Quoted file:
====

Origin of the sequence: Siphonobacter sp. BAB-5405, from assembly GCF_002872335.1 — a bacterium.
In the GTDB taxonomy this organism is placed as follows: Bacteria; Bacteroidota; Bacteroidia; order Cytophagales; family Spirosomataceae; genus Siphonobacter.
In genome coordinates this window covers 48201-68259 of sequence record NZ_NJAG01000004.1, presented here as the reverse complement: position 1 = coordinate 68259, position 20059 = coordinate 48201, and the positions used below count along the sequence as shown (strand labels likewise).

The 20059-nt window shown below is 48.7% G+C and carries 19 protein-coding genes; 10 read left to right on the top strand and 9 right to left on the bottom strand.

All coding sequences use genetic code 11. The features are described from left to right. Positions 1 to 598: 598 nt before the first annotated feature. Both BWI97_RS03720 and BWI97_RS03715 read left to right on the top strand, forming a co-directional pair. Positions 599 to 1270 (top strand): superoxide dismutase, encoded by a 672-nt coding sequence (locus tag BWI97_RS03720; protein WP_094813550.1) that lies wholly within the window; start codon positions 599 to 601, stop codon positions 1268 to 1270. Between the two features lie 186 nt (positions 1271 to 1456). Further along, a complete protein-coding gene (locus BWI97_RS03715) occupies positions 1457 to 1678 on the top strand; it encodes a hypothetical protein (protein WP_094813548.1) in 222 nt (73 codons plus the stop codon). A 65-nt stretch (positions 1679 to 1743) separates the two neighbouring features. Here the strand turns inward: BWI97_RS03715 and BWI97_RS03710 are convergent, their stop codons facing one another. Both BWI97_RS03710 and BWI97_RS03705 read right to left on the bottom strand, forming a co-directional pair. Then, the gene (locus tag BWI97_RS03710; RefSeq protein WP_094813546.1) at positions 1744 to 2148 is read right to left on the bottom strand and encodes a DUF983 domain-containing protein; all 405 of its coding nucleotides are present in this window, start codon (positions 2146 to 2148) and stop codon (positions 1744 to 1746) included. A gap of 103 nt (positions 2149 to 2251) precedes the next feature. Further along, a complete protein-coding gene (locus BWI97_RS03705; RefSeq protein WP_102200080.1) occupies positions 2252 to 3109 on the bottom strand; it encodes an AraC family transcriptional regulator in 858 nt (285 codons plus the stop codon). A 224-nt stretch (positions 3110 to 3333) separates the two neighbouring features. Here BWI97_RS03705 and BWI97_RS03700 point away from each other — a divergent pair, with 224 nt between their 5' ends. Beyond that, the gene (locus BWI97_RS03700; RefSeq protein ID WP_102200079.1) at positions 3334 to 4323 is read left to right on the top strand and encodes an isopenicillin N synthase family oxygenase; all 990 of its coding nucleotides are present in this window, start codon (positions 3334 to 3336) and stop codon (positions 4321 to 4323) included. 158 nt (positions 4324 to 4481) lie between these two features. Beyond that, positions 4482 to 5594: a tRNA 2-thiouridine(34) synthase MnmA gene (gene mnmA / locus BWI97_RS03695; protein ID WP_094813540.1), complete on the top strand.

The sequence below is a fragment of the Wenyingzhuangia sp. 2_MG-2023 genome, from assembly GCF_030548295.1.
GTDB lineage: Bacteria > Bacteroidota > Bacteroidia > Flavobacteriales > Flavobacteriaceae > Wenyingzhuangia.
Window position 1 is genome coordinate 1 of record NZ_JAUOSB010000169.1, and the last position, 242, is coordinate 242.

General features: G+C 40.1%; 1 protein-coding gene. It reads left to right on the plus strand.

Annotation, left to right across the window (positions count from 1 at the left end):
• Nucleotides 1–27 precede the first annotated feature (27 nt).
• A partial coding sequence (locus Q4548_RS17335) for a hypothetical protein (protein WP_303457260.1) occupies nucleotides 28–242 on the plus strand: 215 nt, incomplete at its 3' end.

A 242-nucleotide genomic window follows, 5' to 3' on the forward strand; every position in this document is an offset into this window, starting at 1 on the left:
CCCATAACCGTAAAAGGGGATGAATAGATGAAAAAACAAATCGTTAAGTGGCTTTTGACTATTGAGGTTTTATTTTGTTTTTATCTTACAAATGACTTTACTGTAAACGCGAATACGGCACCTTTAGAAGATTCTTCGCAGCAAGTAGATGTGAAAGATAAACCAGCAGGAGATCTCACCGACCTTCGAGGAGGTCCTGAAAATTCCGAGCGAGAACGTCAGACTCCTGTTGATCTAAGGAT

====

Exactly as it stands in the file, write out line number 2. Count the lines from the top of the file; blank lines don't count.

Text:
In the GTDB taxonomy this organism is placed as follows: Bacteria; Bacteroidota; Bacteroidia; order Cytophagales; family Spirosomataceae; genus Siphonobacter.